(Requires consent and a permit from instructor) POSC 601 permits a graduate student to do an in-depth study of a topic of particular interest for which no regular course is available. It should be particularly helpful in preparing for field exams. Students must develop their course of study with a supervising professor, who will set requirements for written work.
Credit (1-6 hours) and times as arranged. Note that this course may be taken only on a pass/fail basis. Graduate students who wish to do a project for a letter grade should speak with their supervising professors about registering for POSC 495, “Independent Study.”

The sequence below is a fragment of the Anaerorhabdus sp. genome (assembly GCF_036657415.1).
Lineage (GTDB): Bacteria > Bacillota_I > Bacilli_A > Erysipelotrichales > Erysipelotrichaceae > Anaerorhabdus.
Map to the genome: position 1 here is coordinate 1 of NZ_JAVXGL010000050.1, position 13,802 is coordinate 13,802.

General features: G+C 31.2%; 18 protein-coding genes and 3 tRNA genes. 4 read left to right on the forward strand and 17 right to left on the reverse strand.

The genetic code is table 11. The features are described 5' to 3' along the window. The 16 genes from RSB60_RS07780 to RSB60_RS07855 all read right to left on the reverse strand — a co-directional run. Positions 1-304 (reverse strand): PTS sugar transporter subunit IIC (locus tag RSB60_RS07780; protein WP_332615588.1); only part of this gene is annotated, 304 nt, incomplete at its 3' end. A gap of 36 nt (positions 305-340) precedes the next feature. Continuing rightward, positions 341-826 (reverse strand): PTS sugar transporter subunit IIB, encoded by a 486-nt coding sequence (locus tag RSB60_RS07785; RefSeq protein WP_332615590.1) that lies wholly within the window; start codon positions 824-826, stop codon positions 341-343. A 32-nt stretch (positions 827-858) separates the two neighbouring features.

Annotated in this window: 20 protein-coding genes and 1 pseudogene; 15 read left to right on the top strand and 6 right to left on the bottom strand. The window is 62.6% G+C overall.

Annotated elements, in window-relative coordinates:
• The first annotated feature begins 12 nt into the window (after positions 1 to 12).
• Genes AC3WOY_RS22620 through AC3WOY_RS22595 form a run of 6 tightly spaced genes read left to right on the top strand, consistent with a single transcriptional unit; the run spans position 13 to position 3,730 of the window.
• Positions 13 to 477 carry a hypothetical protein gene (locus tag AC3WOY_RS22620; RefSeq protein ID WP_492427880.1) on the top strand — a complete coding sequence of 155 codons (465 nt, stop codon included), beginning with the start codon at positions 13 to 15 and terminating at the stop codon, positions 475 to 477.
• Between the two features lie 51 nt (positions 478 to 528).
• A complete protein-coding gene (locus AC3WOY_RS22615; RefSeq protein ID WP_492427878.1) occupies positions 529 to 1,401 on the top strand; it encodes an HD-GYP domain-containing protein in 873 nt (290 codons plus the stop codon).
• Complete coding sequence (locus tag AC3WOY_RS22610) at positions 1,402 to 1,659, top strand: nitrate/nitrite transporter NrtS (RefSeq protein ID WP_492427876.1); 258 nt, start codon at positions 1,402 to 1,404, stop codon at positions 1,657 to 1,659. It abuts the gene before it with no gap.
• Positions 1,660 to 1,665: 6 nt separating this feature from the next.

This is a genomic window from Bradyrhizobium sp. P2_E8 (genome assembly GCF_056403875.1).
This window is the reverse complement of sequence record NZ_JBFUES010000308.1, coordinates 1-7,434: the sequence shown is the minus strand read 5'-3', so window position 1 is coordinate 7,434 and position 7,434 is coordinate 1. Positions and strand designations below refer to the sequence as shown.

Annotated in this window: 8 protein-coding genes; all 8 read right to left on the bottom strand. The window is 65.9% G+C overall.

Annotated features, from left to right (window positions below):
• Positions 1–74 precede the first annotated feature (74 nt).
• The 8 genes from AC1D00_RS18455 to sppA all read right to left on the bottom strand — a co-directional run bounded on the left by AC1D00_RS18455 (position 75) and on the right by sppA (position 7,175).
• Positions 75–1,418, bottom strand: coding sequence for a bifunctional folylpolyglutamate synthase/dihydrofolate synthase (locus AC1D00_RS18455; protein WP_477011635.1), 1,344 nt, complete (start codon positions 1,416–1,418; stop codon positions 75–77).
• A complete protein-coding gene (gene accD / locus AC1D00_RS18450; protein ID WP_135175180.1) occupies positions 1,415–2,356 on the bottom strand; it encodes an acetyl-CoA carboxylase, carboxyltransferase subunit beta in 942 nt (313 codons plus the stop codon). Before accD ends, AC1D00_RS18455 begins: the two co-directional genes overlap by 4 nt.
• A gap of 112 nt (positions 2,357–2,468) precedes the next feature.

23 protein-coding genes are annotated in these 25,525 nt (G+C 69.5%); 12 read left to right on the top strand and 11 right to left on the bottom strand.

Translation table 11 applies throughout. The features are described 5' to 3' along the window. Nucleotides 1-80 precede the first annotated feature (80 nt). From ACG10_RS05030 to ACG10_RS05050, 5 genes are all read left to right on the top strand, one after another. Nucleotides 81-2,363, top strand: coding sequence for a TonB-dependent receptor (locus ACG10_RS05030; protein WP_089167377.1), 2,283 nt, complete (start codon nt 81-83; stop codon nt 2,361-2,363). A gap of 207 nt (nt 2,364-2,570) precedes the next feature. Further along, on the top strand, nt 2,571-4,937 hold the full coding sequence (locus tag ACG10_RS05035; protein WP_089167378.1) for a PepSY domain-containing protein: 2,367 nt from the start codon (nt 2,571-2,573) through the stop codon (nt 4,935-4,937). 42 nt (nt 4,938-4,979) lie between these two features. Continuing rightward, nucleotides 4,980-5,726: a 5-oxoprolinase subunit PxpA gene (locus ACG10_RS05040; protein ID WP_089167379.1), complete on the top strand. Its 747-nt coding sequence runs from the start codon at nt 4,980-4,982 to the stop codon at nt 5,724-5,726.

IMPORTANT: In order to obtain a permit, the student must complete a POSC 601 project prospectus form, signed by the faculty project advisor and the student, which will form the basis of a “contract” of expectations for the project. The prospectus form, available in the Department Office (Mather House 111), will outline the goals of the project and the research methodology to be used and thus will be part of the basis for grading. A copy of this completed and signed form will be filed with the Department Office.
Independent study of a research question and completion of a major paper under advisor supervision. The School of Graduate Study requires 6 credit hours be completed. The thesis will be reviewed by the advisor and a departmental committee.